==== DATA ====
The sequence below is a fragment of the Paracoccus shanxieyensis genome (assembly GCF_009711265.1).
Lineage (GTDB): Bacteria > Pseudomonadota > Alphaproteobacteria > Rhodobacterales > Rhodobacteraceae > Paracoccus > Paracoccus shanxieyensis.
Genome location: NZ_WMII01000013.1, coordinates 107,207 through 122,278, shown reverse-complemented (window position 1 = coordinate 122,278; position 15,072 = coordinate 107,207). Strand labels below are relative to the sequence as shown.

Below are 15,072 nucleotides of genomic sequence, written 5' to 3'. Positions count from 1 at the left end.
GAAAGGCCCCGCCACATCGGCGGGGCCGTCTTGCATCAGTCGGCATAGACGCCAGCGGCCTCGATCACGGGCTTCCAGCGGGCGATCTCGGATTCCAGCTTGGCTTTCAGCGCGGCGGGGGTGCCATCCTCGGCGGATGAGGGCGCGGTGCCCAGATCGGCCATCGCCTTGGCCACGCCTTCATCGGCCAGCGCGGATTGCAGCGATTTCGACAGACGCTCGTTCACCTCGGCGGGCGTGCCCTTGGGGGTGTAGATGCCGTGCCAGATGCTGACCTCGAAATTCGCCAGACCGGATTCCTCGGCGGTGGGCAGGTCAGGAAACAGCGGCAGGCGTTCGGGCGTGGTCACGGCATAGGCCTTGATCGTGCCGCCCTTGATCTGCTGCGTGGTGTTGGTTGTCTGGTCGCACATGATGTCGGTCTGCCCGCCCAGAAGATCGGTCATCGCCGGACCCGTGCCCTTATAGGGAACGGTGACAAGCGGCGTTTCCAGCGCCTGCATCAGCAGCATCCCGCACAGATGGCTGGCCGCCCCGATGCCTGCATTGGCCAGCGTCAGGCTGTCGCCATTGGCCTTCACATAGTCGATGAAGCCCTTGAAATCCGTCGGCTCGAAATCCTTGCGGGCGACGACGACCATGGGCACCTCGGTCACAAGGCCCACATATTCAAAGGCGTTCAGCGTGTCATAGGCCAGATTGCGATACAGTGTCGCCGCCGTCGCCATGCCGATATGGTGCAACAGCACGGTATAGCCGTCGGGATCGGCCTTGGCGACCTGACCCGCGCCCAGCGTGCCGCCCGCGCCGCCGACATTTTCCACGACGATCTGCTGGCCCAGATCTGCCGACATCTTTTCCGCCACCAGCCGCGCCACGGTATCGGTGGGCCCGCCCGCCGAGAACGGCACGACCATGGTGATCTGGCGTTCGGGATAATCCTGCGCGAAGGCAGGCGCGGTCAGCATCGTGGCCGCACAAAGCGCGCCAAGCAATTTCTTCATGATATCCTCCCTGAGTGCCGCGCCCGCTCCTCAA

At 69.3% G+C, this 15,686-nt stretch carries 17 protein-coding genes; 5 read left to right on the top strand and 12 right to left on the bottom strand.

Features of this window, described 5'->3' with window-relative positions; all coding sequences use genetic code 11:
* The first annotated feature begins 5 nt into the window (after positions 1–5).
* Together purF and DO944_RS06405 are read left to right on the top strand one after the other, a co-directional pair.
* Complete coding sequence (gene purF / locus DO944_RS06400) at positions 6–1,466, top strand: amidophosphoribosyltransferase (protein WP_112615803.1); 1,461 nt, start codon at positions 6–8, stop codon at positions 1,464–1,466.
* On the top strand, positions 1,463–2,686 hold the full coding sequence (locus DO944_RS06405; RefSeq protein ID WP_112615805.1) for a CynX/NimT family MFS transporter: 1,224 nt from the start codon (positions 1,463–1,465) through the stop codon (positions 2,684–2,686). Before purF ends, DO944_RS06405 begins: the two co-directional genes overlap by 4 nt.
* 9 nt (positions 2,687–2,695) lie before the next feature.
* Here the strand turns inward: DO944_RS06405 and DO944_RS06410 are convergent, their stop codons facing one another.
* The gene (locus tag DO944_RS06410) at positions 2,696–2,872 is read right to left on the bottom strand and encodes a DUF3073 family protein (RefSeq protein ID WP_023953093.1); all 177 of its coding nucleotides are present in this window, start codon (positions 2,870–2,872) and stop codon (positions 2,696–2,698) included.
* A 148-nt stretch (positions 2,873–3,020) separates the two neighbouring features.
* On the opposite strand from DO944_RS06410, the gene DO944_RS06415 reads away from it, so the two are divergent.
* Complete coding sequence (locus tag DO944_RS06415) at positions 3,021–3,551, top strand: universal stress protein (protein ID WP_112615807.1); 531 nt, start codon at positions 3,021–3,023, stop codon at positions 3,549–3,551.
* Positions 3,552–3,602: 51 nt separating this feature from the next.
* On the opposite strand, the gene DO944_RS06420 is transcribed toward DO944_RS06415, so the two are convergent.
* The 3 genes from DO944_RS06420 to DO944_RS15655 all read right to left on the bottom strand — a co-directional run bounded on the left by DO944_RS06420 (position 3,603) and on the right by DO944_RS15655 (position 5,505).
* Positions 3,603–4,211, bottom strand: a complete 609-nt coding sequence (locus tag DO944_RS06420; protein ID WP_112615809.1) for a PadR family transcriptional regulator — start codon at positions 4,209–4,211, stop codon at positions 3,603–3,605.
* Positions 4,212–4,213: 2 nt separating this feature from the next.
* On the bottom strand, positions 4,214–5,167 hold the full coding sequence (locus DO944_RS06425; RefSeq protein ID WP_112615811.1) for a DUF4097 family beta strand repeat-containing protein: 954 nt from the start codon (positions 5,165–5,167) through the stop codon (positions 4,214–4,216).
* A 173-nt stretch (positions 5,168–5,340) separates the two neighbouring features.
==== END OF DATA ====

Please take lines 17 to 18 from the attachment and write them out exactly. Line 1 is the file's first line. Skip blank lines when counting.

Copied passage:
* Complete coding sequence (locus tag DO944_RS06415) at positions 3,021–3,551, top strand: universal stress protein (protein ID WP_112615807.1); 531 nt, start codon at positions 3,021–3,023, stop codon at positions 3,549–3,551.
* Positions 3,552–3,602: 51 nt separating this feature from the next.